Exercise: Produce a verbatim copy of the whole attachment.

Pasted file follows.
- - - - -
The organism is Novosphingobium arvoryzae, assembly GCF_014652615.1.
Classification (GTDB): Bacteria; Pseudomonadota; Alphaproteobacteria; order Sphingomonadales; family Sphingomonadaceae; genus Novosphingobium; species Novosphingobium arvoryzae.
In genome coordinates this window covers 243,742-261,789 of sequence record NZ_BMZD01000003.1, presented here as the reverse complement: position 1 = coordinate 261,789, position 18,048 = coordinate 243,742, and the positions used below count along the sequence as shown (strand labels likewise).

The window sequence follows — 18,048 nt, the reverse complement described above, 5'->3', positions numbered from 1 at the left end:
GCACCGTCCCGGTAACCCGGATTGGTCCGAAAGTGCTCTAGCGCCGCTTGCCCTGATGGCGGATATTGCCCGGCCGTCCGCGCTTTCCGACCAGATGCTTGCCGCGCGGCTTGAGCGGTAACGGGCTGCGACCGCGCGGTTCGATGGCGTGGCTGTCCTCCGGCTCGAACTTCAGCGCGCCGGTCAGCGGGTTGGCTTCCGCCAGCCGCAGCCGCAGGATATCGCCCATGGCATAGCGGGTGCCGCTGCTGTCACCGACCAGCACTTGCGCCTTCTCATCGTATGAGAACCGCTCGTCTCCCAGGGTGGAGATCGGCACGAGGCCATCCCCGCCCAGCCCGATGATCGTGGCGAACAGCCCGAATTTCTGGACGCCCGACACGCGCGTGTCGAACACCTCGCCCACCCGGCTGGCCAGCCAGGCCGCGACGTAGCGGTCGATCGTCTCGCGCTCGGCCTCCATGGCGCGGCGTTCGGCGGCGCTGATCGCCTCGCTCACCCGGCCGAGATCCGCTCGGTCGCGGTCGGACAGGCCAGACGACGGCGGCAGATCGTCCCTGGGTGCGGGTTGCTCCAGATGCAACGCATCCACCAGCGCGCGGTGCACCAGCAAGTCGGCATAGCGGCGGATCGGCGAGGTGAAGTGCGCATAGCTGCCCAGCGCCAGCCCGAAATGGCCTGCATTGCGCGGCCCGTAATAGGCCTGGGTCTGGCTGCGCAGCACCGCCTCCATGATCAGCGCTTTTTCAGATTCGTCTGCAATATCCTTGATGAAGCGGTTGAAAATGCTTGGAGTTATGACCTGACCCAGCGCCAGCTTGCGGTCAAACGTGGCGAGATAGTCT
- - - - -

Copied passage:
The organism is Novosphingobium arvoryzae, assembly GCF_014652615.1.
Classification (GTDB): Bacteria; Pseudomonadota; Alphaproteobacteria; order Sphingomonadales; family Sphingomonadaceae; genus Novosphingobium; species Novosphingobium arvoryzae.
In genome coordinates this window covers 243,742-261,789 of sequence record NZ_BMZD01000003.1, presented here as the reverse complement: position 1 = coordinate 261,789, position 18,048 = coordinate 243,742, and the positions used below count along the sequence as shown (strand labels likewise).

The window sequence follows — 18,048 nt, the reverse complement described above, 5'->3', positions numbered from 1 at the left end:
GCACCGTCCCGGTAACCCGGATTGGTCCGAAAGTGCTCTAGCGCCGCTTGCCCTGATGGCGGATATTGCCCGGCCGTCCGCGCTTTCCGACCAGATGCTTGCCGCGCGGCTTGAGCGGTAACGGGCTGCGACCGCGCGGTTCGATGGCGTGGCTGTCCTCCGGCTCGAACTTCAGCGCGCCGGTCAGCGGGTTGGCTTCCGCCAGCCGCAGCCGCAGGATATCGCCCATGGCATAGCGGGTGCCGCTGCTGTCACCGACCAGCACTTGCGCCTTCTCATCGTATGAGAACCGCTCGTCTCCCAGGGTGGAGATCGGCACGAGGCCATCCCCGCCCAGCCCGATGATCGTGGCGAACAGCCCGAATTTCTGGACGCCCGACACGCGCGTGTCGAACACCTCGCCCACCCGGCTGGCCAGCCAGGCCGCGACGTAGCGGTCGATCGTCTCGCGCTCGGCCTCCATGGCGCGGCGTTCGGCGGCGCTGATCGCCTCGCTCACCCGGCCGAGATCCGCTCGGTCGCGGTCGGACAGGCCAGACGACGGCGGCAGATCGTCCCTGGGTGCGGGTTGCTCCAGATGCAACGCATCCACCAGCGCGCGGTGCACCAGCAAGTCGGCATAGCGGCGGATCGGCGAGGTGAAGTGCGCATAGCTGCCCAGCGCCAGCCCGAAATGGCCTGCATTGCGCGGCCCGTAATAGGCCTGGGTCTGGCTGCGCAGCACCGCCTCCATGATCAGCGCTTTTTCAGATTCGTCTGCAATATCCTTGATGAAGCGGTTGAAAATGCTTGGAGTTATGACCTGACCCAGCGCCAGCTTGCGGTCAAACGTGGCGAGATAGTCT